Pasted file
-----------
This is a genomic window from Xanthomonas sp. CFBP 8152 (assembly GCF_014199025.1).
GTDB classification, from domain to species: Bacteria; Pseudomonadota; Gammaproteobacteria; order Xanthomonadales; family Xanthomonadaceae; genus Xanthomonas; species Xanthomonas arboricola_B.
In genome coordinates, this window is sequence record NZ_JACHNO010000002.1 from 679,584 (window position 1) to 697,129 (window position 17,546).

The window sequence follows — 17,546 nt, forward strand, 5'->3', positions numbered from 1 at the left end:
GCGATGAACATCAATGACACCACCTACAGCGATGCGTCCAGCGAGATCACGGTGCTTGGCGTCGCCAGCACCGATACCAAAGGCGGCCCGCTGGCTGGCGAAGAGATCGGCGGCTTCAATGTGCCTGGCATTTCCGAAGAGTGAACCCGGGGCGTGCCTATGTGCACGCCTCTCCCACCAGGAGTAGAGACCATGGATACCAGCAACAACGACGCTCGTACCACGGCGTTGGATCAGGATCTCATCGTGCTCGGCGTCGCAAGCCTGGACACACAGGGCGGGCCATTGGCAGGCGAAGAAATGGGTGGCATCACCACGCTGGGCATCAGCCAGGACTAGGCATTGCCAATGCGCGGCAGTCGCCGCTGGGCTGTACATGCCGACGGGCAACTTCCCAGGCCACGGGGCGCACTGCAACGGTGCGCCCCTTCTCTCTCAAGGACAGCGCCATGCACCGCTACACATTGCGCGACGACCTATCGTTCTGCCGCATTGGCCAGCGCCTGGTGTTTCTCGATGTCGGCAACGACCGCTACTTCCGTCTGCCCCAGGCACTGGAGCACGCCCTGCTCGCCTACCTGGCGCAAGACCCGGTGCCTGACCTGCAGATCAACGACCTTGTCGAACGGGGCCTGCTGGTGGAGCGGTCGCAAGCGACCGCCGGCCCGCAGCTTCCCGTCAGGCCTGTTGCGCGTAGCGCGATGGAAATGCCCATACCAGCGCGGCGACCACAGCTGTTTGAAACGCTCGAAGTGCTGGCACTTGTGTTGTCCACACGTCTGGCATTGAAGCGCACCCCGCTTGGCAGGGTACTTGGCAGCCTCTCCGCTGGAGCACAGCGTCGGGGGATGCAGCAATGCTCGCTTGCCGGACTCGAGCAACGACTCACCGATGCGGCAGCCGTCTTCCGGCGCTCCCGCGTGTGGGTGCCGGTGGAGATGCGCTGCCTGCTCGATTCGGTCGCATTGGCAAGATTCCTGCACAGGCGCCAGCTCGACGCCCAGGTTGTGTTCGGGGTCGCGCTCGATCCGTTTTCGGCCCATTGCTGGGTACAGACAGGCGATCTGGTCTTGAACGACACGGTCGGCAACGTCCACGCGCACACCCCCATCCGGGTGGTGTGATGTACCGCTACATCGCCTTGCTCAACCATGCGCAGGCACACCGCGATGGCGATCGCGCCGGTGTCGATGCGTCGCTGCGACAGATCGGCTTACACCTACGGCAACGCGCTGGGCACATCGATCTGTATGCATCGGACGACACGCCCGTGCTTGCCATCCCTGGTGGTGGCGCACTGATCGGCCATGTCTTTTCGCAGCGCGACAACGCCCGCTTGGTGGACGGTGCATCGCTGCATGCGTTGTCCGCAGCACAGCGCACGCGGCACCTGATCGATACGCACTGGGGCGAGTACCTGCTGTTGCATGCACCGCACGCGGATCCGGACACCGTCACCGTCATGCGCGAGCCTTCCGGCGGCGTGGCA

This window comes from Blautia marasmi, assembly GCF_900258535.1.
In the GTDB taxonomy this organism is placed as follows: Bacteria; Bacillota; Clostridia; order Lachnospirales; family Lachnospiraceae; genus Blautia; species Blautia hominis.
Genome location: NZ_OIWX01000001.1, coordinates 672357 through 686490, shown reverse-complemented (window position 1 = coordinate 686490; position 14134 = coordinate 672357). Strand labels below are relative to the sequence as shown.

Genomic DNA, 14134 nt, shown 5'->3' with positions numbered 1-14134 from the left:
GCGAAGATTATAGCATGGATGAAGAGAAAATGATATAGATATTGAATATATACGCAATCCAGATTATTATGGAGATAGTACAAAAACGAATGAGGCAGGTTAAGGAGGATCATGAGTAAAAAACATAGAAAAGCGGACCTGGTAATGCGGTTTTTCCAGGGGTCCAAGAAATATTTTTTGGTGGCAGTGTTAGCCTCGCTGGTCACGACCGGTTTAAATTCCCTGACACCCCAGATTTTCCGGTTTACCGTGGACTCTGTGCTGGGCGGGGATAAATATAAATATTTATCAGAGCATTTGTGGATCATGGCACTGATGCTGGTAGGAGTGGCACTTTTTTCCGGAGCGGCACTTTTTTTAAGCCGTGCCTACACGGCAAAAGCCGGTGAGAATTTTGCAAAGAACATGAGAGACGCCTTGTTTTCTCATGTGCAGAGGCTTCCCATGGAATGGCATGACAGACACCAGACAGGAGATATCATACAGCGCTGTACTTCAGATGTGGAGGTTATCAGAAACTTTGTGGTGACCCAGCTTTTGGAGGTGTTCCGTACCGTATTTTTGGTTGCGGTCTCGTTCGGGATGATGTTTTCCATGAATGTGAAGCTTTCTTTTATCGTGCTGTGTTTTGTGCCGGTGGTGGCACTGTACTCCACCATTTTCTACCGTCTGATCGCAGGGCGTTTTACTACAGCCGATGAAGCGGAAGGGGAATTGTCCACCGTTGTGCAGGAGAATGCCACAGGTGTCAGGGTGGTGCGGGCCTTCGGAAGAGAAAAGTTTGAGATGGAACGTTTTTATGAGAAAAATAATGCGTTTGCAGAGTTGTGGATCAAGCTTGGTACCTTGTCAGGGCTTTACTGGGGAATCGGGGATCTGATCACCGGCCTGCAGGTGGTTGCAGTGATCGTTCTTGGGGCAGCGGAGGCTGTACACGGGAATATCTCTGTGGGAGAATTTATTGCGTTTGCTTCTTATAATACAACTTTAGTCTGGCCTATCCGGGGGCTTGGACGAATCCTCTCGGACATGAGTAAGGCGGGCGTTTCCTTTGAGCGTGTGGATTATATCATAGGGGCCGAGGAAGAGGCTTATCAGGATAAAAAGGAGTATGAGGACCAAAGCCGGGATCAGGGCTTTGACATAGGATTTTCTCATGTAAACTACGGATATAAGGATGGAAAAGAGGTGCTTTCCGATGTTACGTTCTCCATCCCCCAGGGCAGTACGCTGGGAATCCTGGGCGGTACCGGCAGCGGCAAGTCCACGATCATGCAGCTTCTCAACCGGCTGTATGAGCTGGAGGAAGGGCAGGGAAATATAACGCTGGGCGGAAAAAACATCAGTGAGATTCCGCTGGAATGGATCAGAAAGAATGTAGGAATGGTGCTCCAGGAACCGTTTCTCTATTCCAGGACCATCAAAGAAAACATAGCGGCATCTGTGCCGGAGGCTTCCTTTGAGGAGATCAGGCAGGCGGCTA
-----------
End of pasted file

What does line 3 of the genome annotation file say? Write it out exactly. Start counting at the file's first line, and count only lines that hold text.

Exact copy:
In genome coordinates, this window is sequence record NZ_JACHNO010000002.1 from 679,584 (window position 1) to 697,129 (window position 17,546).